10 Twitter Tips for Beginners

by Gary Woodill on July 2, 2009

While many people I know are on Twitter, there are lots of others still just looking at it or wondering how to get started. In response to a friend’s question on how to build up a list of people to follow and how to acquire followers, I wrote this set of tips. If they are useful, pass them on:

1. There are three types of messages in Twitter - tweets that include someone’s Twitter name (i.e., if you put @gwoodill in your tweet, then I will get it), replies to someone else’s tweet, and direct messages (DM), but only if the person has turned them on in their settings. The first two methods are public (anyone can see them) and the third way is private.

2. There are different styles of Twitterers. Some people use it mainly to talk to their friends and family. Unless you know the person, you probably won’t find their tweets very interesting. Some people are there mostly to market their products and services. If you need something, I’m sure there is someone on Twitter who offers what you are looking for. Personally, I use Twitter as a research tool/search engine, and as a place to both give to the community within my industry (adult learning and development) and to receive from the same community.

3. To get a following, and not just follow, you need to post useful stuff for the community you want to attract. My tweets are mostly about learning and technology, my main area of interest. As well, the people I follow are mostly in this industry, and I use the Twitter stream to pick up fresh ideas and innovations as they happen. I put out occasional calls for assistance on a topic, and I contribute references and ideas when I see that I can be helpful. Most recently, for example, I responded to @davecormier with some references to a book and three articles on the links between medieval guilds and modern communities of practice.

4. Start by following a few hundred of people in your area of interest. Use the Find tool to locate 2-3 well known people in your field of interest on Twitter. Look at each of the people they are following, and at their followers. If a person’s bio or Tweets relate to your topic, then follow them. For example, if you look at the people I follow, then you will find mostly people in corporate training and e-learning. A significant percentage of the people you follow will follow you back.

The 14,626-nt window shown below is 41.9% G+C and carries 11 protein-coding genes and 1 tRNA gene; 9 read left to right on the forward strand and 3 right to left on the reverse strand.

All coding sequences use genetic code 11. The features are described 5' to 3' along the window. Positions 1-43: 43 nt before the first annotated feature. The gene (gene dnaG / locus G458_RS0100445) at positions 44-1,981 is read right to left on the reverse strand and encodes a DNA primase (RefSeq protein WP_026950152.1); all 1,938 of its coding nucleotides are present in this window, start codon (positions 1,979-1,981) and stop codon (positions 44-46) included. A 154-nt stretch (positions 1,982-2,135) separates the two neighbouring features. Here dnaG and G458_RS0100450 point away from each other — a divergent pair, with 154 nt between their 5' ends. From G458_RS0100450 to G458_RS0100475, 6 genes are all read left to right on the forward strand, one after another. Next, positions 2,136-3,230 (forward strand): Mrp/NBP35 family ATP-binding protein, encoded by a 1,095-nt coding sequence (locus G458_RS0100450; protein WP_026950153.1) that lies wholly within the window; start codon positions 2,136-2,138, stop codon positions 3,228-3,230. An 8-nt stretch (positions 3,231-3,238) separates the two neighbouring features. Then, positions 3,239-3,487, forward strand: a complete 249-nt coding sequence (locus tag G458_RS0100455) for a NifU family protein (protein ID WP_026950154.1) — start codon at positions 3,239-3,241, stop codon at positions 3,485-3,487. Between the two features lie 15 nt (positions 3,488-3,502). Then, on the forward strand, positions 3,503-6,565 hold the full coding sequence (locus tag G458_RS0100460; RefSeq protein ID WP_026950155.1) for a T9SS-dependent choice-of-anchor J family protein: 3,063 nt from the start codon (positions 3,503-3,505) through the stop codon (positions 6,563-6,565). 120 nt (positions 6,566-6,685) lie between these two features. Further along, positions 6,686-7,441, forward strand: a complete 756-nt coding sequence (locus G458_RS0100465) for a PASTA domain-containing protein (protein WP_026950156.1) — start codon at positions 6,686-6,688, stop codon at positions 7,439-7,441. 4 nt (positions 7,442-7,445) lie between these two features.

5. Later, as you build up the list of people to follow, you will want to “cull” your list to the most useful, productive or interesting people. This process is a little like doing a wine reduction when cooking; as you reduce the list of people you follow to the most relevant to your interests, your Twitter stream become more intense and interesting.

6. Retweeting is a way of spreading a tweet that you like to your followers. It also often makes friends, as people like to be retweeted. They take it as a compliment. So, retweet the most interesting tweets that you read. Preface a retweet with RT and include the person’s Twitter name. e.g. RT @gwoodill This is a great book…etc. But, don’t just retweet – make sure you add your contributions to the stream.

7. Send out at least 1 or 2 helpful, useful, funny or interesting tweets a day to be seen as someone worth following. If you are inactive the number of people following you tends to drop off; if you tweet too frequently, you can be seen as overly intrusive or “loud”. While it is acceptable to mention what you are doing, don’t spam with tweets about your products or services. You need to find the balance.

8. To increase the number of people following you, find directories that list Twitterers by category, and list your Twitter name under each keyword that describes your interests. 

9. Use the search tool on your home page or go to http://search.twitter.com to search for your topics of interest. Also search for conference names in your field. There are now often Twitter stations at conferences and people attending sessions at conference who post tweets, which is another way to find active and interesting people.

10. Note the convention of using hashtags (#) to pull together people in a group or around a topic. For example, searching for #PM will yield hundreds of potential contacts in project management. You will see other interesting hashtags to search with embedded in the tweets of others. 

I hope that helps. Once the ball starts rolling, it’s fun to see your lists build. Send me a tweet at @gwoodill to let me know how it is going.

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